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Put Your Company's Message Here

The "New" Way to Sell
by Chrissy Jackson, ACM, PHC

Our industry has been blessed with a large number of innovative and creative people. Over the years, they have built bigger and better homes, created new avenues for financing, and developed unique and increasingly attractive communities.

As most of us have weathered the downward cycles of our business and rejoiced during the upward cycles, there are those who have created their own cycle. And their own market! There are some who literally took charge of a project and forced people to pay attention to them and what they were doing with manufactured housing.

Most of us dream of being able to develop a property -- the excitement of turning raw land into a finished, full, rent-producing community is an unbelievable high! We count homesites instead of sheep; we see curving streets rather than pasture land; we hear satisfied residents laughing at community cookouts when others hear only the wind whistling in the trees.

In actuality, few of us have enough marketing savvy to be able to turn this dream into reality! The development and fill process is not an overnight venture, and is not something to be undertaken by those short of patience, time, or money. But, it has been done, and done quite successfully by many.

Aggressive marketing plans; targeted audiences; promoting quality -- not discounts; convincing people to buy without "selling"; all of this may sound like the old way -- yet it is also the new way. At the National Manufactured Housing Congress in Las Vegas this year, one of the speakers directed his comments to this very area. His topic addressed the thought that if you want to sell to seniors, you should stop selling!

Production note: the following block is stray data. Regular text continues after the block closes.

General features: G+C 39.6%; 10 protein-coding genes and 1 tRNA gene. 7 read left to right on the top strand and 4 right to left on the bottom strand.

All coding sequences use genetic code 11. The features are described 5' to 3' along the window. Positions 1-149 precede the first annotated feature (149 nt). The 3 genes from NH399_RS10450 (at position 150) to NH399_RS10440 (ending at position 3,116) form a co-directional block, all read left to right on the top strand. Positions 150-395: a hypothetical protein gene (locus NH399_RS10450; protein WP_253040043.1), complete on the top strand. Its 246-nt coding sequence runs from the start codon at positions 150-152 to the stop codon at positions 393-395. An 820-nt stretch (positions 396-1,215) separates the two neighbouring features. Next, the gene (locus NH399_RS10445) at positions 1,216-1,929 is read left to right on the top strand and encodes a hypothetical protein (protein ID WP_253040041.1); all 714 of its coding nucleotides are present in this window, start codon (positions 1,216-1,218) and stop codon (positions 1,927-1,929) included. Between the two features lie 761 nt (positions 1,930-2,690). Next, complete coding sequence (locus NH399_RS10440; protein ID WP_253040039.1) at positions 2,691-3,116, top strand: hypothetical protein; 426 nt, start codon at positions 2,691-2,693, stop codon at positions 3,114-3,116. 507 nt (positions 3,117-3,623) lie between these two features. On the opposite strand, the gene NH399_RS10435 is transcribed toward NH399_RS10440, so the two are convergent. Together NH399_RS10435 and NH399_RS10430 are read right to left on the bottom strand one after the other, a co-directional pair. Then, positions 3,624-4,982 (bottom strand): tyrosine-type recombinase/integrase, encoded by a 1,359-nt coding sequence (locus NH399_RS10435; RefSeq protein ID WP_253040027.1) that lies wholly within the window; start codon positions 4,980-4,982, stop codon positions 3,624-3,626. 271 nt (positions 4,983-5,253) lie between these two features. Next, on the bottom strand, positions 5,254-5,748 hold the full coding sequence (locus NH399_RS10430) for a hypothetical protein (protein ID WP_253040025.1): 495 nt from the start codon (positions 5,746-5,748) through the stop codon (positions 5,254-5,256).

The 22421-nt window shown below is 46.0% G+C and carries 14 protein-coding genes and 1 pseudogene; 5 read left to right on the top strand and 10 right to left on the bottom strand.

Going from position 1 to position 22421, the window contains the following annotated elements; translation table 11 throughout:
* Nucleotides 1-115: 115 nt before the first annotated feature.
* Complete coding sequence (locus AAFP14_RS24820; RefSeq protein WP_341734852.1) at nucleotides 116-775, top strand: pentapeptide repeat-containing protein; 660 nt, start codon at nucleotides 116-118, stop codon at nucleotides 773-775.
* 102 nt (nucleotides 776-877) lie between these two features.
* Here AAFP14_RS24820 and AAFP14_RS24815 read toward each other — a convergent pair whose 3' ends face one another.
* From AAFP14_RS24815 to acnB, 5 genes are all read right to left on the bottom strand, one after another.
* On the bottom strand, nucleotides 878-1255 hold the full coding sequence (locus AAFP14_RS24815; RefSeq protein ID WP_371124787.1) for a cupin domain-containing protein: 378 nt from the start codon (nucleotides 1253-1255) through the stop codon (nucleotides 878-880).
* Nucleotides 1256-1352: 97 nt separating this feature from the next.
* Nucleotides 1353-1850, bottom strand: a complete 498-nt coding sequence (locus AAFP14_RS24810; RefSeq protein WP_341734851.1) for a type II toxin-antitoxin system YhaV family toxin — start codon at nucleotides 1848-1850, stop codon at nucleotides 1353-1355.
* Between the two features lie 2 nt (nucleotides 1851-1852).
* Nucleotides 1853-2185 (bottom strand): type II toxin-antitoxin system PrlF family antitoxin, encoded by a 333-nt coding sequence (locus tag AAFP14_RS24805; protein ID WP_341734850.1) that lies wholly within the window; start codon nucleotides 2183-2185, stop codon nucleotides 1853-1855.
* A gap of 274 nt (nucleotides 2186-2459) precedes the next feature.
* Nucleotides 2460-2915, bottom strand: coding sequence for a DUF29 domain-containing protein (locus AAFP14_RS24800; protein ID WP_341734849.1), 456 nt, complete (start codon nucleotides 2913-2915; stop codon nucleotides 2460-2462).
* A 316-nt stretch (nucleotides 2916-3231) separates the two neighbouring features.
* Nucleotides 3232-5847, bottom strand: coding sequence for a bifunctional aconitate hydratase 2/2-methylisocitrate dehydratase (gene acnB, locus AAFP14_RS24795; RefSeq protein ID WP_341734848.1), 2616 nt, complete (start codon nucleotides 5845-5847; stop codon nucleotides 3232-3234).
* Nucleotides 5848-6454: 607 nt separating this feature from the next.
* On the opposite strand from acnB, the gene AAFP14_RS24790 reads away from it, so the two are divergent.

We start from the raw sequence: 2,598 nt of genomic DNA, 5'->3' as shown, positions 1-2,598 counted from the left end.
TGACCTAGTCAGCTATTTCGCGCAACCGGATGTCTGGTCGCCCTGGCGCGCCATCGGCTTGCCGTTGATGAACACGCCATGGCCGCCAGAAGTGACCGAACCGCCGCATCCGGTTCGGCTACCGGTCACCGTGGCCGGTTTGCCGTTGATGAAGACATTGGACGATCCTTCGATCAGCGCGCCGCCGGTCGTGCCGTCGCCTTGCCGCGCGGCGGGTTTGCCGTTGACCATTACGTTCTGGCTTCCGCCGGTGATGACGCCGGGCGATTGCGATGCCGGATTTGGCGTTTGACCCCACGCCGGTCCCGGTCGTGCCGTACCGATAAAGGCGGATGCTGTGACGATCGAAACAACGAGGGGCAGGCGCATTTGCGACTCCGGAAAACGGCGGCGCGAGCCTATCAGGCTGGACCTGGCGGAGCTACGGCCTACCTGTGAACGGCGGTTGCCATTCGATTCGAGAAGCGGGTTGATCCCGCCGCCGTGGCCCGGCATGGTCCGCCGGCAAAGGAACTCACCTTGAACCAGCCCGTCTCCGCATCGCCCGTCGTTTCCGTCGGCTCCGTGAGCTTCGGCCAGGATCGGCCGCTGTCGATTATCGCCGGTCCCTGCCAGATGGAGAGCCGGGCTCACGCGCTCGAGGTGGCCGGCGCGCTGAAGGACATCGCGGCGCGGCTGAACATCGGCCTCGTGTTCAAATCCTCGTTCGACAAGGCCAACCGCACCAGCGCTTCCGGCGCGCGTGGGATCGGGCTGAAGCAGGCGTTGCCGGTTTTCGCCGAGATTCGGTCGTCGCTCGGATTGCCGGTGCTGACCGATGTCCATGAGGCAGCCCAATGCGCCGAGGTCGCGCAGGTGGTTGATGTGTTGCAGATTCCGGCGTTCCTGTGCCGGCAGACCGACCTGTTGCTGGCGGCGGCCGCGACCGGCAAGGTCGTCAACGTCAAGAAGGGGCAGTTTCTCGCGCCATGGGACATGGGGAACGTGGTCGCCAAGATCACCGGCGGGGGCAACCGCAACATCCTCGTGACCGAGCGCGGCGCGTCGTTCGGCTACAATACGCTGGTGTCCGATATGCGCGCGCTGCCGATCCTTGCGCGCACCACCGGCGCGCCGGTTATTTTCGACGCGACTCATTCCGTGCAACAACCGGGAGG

The "sales pitch", in his opinion, should be addressed to lifestyle rather than floorplan, neighborhoods rather than financing terms, feature/benefits of the community rather than the home, and the main focus should be on the people invoved in the transaction. That means you, your customer, and their family. Sell yourself, your professionalism, your ethics, your neighborhood and lifestyle. Your products will then sell themselves. Instead of using an aggressive closing method such as the "urgency close", you will then be able to simply use the "which close". Your customers decide to live with you because of you, and your sale is only a matter of "which" home they will choose.

We should all take that philosophy seriously -- for our customers of all ages -- and sales numbers would probably increase for us. It has been used before, and with a great deal of financial success. It may be a new concept for some of us to accept. Yet that admonition is definitely not new to all of us.